Dear knowledgeable bioinformaticians, I'm currently pursuing an undergraduate degree and as a result I do not have so much knowledge in this topic. I'm having some troubles understanding my phylogenetic three construction.

For the construction of a phylogenetic tree UGENE was used. 11 homologous proteins from different species in the same genus/phyla were aligned. For the tree construction PHYLYP Neighbour Joining (NJ) with the distance matrix model “Jones-Taylor-Thornton” was used. Two trees were constructed, one without bootstrapping and one with bootstrapping (1000 pseudoreplicates).

How do I interpret my values? Are they unusable since I have low bootstrap-values in a lot of my nodes? All guidance is appreciated, thank you.Without Bootstrap With Bootstrap

  • $\begingroup$ Welcome to the site. Could you please clarify which one is without bootstrapping? It seems to be the one on the top, but I might be wrong $\endgroup$
    – llrs
    Commented Nov 6, 2018 at 13:17
  • 2
    $\begingroup$ Thank you! The upper one is not bootstrapped, the lower one is the bootstrapped one. $\endgroup$
    – nazub
    Commented Nov 6, 2018 at 13:51
  • $\begingroup$ Bootstrap values above 750 in the lower tree represent robust clades. Bootstraps above 800 are preferred and anything above 900 is strongly supported. $\endgroup$
    – M__
    Commented Dec 28, 2018 at 21:05

1 Answer 1


Bootstrap values usually give you useful information, be they low or high. Usually, a "high" bootstrap value is something >= 70%. That means a clade is strongly supported; lower values are telling you the clade is not clearly separated from others. This could be for several reasons, e.g.:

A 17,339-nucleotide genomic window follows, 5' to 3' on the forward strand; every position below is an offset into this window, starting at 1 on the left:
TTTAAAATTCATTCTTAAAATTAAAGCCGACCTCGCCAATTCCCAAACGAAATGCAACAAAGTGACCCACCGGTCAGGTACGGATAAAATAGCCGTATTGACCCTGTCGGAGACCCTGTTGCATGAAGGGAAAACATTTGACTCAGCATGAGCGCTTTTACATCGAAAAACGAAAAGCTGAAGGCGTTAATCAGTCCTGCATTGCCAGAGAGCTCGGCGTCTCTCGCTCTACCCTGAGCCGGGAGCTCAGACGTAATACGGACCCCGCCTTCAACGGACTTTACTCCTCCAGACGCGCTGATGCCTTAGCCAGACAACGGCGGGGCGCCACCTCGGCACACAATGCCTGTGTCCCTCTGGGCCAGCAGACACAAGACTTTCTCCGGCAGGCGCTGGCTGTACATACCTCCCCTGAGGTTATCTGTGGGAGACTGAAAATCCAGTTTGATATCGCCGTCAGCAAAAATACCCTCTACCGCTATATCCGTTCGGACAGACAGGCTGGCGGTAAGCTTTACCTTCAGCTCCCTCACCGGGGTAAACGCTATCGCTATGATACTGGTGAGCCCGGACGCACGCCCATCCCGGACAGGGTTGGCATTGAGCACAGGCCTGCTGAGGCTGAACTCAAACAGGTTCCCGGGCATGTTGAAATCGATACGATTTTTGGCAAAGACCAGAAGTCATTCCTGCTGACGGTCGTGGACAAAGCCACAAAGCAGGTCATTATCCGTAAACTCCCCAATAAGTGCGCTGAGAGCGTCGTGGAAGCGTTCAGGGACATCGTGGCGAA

1) A subpopulation is not really separated from others, e.g. the viral sequences in town "A" and town "B" are completely admixed, meaning the population is panmictic and there is continuous gene flow between the two of them;

2) the populations diverged not long ago, it's too soon to have any phylogenetic signal, at least using the marker you are using (different genes evolve at different rates). Usually, housekeeping genes (which are usually very conserved) are used for populations that supposedly diverged long time ago.

The interpretation of your tree should take into account the biology and epidemiology of your target organism. If you really want to learn more, I suggest a lot of reading, and definitely a class dedicated to molecular phylogenetics.

This might be a good start: https://www.amazon.com/Phylogenetic-Handbook-Practical-Approach-Hypothesis/dp/0521730716

Also, the NJ algorithm should allow for uneven branch lengths, maybe the tree you are showing is the consensus tree?

Hope it helps


  • 2
    $\begingroup$ The branch lengths are defaulted, however, they do allow different lengths based on how one would like them to look like. It's just a display function in UGENE. Thank you a lot for your comment, extremely helpful! $\endgroup$
    – nazub
    Commented Nov 6, 2018 at 19:26
  • $\begingroup$ You're welcome, and good luck. If you found the comment useful, please consider upvoting it or accepting it as answer. $\endgroup$
    – Max_IT
    Commented Nov 7, 2018 at 15:22
  • $\begingroup$ "the epidemiology" infers the bacteria are pathogenic. $\endgroup$
    – M__
    Commented Dec 28, 2018 at 21:03

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